“Living a purpose driven life.” That’s what being all in means to Sheila Lirio Marcelo, founder of Care.com and one of this year’s Distinguished Bostonians. “It’s a sense of bringing our whole selves to work, I’m pursuing something that is holistically who I am,” she added.
Sandi Fenwick, CEO of Boston Children’s Hospital, is also driven by the deeper purpose of her work. “I am so inspired by the patients and families who come here. They are coming to Boston Children’s Hospital at the most difficult times of their lives and yet they come with unbelievable resilience,” she said. “When I watch the doctors and nurses and I watch the scientists who are looking for new answers, that’s what I am inspired by.”
Deborah Jackson has centered her career around mission, from her work at Roxbury Comprehensive Health Center and Goodwill to her current leadership position as President of Cambridge College. Her dear friend – and another outstanding Boston business leader – Bennie Wiley has witnessed President Jackson’s drive first-hand sharing, “She could have been a successful executive and leader in any sector in any industry, but she chose to build a career around issues she feels passionate about that she strongly believes are going to make a difference in the lives of other people.”
Be a Role Model
Our Distinguished Bostonians have shown that being all in means offering a powerful example (and sometimes a helping hand) to those seeking mentorship. “You have to give back and take people under your wing,” advised Sandi. “You have to have bits of time to give them, sometimes you can take a couple of people and go deeper.”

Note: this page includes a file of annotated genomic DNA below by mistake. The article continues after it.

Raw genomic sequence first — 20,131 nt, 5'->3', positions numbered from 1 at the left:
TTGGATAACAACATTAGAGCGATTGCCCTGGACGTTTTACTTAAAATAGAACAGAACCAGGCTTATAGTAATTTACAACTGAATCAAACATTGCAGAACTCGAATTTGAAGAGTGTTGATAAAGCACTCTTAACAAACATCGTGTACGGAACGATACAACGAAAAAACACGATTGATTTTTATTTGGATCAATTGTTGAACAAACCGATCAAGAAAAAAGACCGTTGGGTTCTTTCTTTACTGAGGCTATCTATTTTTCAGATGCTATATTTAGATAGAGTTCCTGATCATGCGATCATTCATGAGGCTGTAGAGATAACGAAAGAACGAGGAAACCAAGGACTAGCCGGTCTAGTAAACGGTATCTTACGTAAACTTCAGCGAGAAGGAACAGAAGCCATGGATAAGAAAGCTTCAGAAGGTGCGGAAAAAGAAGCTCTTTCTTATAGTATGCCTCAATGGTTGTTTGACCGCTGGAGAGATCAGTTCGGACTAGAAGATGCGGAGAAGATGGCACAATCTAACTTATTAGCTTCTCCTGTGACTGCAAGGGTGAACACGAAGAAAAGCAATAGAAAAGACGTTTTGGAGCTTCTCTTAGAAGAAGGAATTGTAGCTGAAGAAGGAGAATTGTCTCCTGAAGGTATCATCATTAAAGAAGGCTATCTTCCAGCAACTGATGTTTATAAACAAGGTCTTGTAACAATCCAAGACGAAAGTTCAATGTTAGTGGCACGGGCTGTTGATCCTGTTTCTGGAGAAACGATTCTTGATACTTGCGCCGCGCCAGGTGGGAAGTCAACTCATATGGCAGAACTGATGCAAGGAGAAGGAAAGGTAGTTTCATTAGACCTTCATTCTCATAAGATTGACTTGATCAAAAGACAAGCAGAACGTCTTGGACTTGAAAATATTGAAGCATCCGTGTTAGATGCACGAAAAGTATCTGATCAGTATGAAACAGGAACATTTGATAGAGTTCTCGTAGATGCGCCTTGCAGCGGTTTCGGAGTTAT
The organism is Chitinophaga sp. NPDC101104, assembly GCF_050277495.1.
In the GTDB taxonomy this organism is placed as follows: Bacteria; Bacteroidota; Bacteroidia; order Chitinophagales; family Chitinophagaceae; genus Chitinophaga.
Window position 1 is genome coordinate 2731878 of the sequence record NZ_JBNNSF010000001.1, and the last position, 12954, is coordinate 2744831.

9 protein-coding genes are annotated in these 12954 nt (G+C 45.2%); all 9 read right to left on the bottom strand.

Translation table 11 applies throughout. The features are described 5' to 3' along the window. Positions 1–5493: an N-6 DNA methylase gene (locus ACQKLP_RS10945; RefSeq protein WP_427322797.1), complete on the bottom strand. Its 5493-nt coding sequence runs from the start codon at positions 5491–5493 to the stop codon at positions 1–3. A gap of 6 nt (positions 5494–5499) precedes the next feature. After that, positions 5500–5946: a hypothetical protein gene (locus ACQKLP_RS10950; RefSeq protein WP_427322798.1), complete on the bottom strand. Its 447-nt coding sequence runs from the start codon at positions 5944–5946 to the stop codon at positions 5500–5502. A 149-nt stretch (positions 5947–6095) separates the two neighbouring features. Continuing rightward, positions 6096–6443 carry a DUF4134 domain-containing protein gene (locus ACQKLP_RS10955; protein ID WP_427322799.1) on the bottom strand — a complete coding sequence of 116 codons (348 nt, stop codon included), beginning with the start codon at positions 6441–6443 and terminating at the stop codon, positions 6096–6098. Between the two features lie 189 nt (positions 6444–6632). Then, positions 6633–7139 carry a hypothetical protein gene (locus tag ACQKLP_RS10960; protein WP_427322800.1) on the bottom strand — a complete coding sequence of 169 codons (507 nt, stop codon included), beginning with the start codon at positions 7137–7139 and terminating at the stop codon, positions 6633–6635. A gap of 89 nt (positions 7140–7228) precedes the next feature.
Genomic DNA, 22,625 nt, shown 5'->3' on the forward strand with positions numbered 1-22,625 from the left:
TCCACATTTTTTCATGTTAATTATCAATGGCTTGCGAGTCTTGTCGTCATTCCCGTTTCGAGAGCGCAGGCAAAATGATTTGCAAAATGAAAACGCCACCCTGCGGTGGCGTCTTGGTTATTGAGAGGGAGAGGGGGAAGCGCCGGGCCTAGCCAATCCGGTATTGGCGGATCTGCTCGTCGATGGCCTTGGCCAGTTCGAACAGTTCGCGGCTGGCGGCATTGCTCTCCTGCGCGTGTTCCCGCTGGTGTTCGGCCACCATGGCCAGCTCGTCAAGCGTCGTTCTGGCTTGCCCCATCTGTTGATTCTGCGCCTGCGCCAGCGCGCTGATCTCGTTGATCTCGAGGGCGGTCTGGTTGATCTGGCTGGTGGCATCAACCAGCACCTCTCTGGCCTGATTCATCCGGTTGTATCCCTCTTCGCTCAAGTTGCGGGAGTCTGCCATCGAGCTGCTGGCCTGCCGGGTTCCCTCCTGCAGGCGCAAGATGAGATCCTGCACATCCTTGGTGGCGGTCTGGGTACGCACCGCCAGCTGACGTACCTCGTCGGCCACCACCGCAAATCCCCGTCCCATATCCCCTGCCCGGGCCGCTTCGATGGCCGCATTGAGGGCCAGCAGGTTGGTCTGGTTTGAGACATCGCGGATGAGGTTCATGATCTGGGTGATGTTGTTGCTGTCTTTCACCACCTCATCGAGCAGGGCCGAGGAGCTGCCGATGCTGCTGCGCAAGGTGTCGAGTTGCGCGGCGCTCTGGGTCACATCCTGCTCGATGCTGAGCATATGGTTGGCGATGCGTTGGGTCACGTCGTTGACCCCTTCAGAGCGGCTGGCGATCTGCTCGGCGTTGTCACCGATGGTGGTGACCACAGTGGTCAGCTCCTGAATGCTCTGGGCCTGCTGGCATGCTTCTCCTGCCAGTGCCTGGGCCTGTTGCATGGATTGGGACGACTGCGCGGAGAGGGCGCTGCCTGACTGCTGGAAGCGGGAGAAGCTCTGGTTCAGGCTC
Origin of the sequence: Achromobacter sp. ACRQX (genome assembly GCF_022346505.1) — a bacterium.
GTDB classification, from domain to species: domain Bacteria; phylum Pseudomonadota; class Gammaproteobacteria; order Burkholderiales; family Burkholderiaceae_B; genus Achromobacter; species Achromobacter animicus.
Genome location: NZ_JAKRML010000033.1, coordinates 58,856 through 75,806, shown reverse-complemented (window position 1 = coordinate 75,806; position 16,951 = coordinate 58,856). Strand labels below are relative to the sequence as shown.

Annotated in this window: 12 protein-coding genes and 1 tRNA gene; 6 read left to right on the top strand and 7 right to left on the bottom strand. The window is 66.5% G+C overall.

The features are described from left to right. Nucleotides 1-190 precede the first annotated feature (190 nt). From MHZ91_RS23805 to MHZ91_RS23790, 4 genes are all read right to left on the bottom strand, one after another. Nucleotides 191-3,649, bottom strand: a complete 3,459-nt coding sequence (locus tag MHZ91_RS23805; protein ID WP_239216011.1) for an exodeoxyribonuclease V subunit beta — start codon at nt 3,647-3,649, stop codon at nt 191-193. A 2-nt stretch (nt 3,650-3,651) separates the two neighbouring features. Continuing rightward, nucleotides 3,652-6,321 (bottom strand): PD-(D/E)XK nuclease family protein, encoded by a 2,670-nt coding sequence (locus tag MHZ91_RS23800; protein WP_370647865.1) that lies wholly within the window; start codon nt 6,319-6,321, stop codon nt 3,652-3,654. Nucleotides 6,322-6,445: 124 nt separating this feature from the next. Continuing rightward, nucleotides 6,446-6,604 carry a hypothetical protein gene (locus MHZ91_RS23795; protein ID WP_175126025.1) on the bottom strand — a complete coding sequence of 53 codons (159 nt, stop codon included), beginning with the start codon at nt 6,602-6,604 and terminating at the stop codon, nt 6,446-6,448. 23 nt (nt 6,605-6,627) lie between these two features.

As someone who has been the only woman in the room time and time again, Sandi recognizes the importance of women supporting one another. Mentoring, she noted, is a vital way for women to learn from each other’s mistakes and gain from each other’s successes.
For Shelia Marcelo, being all in isn’t just about mentoring in the workplace. “Leadership is what I do beyond the four walls of our offices,” says Sheila. In addition to running Care.com, Sheila sits on the boards at Boston Children’s Hospital, the U.S. Library of Congress Trust Fund, and the Philippine Development Foundation.
Level the Playing Field
A commitment to increasing equity in Boston is at the heart of what it means to be all in. At Cambridge College, Deborah Jackson recognizes that education is the key to creating equal opportunities for those with fewer resources. “My life’s journey and my commitment has always been about leveling the playing field,” she asserted. “We are all born into some circumstance… our goal and our responsibility as a society is to make sure that no matter where you were born [or] what circumstances you found yourself in early in life, we have systems that will help level the playing field.”
As the chairwoman of the Massachusetts Competitive Partnership’s Committee on Womenomics, Sheila also drives equity in Boston by advocating to put more women on boards and into C-suites. On top of that, she’s used her company to improve the lives of women internationally. A few examples include the training of refugees in Germany to become caregivers, and training women to become nurses in the Philippines.
Want to learn more about this year’s Distinguished Bostonians or hear from them in person? Register now for our Annual Meeting!